Why my Major Matters – Sarah Tomkinson


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I mulled over this assignment. I thought it would be easy, but as I started to sit down and analyze the situation I found this to be more complex than expected. 

Why will my journalism degree matter? 

I know a lot of my friends think my major is easy, but maybe it’s because journalists tend to set themselves apart. Western Illinois University Professor Emeritus Bill Knight once told me that he felt us journalists are mutants and have an awful disease in which we crave being indulged in this printed media realm. 

I can’t help but agree. The average journalism major I know writes and researches day in and day out. We get in people’s faces to get the facts and go out of our way to find a story. 

I used what I am learning through my journalism program to create this. I first mulled over what I knew or thought about journalism. It turned into a 2,000 word essay that just wouldn’t fit in this space. I contacted fellow journalists I knew such as Knight and Western alum Jeffrey Bartl, editor-in-chief of the Chicago Blackhawks blog, Cheer the Anthem. I then compiled everything they told me to figure out what to write about.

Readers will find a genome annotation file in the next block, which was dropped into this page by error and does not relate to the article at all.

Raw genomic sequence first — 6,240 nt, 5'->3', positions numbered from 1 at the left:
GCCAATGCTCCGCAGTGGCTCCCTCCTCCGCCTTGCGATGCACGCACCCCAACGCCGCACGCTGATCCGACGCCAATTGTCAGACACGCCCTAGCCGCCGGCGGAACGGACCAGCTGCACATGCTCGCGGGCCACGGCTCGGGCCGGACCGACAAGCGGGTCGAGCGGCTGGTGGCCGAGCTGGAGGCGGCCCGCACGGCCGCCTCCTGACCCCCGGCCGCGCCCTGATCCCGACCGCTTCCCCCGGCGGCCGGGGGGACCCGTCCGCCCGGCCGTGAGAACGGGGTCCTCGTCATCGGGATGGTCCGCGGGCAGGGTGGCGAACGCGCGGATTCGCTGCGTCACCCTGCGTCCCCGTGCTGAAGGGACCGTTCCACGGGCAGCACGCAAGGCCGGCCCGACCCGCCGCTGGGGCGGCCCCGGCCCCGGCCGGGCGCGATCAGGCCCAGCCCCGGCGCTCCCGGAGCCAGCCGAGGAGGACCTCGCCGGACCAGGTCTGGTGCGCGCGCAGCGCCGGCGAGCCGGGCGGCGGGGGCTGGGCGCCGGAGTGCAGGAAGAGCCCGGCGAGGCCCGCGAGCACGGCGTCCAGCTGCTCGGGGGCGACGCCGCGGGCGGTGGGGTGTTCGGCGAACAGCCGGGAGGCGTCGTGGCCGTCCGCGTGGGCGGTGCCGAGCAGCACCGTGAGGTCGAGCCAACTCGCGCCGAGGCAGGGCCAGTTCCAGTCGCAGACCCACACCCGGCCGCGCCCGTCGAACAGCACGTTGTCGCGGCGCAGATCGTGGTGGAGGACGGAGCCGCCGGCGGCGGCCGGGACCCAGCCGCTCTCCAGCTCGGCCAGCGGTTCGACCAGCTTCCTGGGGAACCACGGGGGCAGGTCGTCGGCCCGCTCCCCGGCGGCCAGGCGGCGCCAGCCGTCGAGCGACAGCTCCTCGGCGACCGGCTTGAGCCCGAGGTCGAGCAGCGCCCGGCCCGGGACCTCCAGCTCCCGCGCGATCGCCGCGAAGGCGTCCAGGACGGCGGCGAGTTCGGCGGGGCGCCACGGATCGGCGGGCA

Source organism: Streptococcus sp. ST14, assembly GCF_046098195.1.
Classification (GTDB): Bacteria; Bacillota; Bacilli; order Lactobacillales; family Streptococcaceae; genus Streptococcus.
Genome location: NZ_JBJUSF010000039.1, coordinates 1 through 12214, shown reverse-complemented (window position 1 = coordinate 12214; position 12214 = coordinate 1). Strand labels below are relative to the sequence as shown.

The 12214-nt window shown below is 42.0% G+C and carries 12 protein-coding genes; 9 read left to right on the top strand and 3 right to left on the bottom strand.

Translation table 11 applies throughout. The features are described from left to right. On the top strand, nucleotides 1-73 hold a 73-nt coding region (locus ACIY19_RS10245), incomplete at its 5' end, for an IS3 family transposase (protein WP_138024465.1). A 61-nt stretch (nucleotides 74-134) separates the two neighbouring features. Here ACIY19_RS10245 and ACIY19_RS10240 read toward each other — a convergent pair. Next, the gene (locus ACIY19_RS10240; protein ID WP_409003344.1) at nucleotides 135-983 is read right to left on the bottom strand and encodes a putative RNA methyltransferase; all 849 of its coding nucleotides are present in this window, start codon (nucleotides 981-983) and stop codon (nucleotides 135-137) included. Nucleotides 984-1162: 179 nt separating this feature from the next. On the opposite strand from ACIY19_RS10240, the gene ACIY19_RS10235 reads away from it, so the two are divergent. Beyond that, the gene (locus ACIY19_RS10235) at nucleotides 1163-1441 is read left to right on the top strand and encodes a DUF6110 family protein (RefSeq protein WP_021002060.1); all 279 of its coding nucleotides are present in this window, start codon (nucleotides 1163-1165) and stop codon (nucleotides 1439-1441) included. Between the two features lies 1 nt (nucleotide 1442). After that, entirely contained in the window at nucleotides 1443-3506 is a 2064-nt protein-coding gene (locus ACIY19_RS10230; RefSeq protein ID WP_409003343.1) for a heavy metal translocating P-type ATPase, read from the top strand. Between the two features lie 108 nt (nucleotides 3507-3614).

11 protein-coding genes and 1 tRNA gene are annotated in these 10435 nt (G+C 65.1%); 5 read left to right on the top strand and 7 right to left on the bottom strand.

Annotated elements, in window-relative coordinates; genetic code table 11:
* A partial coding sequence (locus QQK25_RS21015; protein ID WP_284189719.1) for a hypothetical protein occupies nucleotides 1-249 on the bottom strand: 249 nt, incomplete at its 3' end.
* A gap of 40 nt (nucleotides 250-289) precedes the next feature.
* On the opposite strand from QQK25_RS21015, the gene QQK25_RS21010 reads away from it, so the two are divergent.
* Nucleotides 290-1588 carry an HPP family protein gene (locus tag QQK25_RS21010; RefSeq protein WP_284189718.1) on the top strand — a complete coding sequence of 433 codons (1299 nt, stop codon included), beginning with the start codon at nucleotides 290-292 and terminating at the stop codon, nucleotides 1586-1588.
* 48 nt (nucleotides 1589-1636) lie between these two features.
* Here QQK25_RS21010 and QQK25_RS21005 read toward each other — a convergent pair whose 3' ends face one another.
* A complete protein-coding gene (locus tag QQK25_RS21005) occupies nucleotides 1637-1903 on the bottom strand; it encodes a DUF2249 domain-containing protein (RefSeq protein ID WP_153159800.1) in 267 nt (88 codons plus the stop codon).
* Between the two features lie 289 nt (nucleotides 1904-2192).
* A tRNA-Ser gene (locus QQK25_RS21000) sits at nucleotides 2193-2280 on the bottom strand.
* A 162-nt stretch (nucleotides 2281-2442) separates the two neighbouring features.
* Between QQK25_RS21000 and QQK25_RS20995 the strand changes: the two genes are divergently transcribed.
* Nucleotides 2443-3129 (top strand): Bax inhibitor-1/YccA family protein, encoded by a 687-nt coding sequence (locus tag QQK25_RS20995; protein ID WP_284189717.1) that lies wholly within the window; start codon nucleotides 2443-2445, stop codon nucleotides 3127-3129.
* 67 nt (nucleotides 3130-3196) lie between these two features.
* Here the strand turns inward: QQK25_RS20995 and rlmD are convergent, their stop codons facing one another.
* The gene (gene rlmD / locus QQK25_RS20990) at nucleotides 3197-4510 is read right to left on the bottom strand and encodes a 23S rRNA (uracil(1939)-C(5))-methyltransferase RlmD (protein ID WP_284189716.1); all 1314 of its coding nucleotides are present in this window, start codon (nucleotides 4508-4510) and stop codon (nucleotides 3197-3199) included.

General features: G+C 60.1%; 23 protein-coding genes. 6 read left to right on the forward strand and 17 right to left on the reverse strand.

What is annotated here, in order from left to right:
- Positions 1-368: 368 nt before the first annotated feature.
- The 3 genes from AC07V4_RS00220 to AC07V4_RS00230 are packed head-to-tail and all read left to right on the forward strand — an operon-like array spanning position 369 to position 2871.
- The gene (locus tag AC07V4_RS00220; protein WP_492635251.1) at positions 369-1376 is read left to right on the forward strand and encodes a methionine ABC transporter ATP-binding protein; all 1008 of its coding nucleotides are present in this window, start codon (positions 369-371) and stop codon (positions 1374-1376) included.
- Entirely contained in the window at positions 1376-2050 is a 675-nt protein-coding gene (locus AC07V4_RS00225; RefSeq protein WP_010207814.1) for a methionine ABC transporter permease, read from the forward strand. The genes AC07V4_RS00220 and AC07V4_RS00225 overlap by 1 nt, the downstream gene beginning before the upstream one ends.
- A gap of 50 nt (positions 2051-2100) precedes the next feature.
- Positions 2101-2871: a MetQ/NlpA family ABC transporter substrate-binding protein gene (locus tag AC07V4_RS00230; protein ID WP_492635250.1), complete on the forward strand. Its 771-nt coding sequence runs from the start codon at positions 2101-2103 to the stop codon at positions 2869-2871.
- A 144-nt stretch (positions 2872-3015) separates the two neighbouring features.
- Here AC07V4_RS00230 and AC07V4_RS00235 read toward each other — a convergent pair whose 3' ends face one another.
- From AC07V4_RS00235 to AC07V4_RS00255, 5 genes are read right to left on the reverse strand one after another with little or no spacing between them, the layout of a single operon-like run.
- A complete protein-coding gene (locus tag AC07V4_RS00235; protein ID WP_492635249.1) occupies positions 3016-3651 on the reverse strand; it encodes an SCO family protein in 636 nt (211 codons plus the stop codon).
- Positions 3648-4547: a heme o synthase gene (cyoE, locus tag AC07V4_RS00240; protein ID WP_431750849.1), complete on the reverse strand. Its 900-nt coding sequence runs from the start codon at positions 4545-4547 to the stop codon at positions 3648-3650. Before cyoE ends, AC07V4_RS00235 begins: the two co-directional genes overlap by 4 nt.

Bartl expressed that he too was stumped, claiming that journalism was so versatile and meant different things to different people. He said there is no way to sum up all its power in 500 words. To him, it was collecting clips of information for him to rely on for later information. 

Knight replied by saying he was about to give me more information than I’ll ever need on why my major is important. 

One line, out of all the information I received stuck out though. Knight quoted journalism as being the “first rough draft of history.” Journalism is breaking news, and sending it to the mass audience in a way that everyone can understand. It’s following the complex AP stylebook to the tee, while making sure to meet the deadline so that you, the reader, can receive this information and understand what’s going on in today’s world. 

After reading all of this, I finally came to what my journalism degree has taught me. Despite the low pay, terrible hours and lack of a social life I will step foot into next May, I will be taking on a selfless role in society that means more to me than almost any other job. My journalism degree is teaching me to look for news so others don’t have to. It’s teaching me to ask the questions no one else wants to. I am hunting for information that the mass audience wouldn’t find out about in any other situation. 

Now that this is all said and done, I’m pretty sure that this isn’t the full answer. There’s way more that goes into the major, but for the general gist of things — this is why my major is important. 

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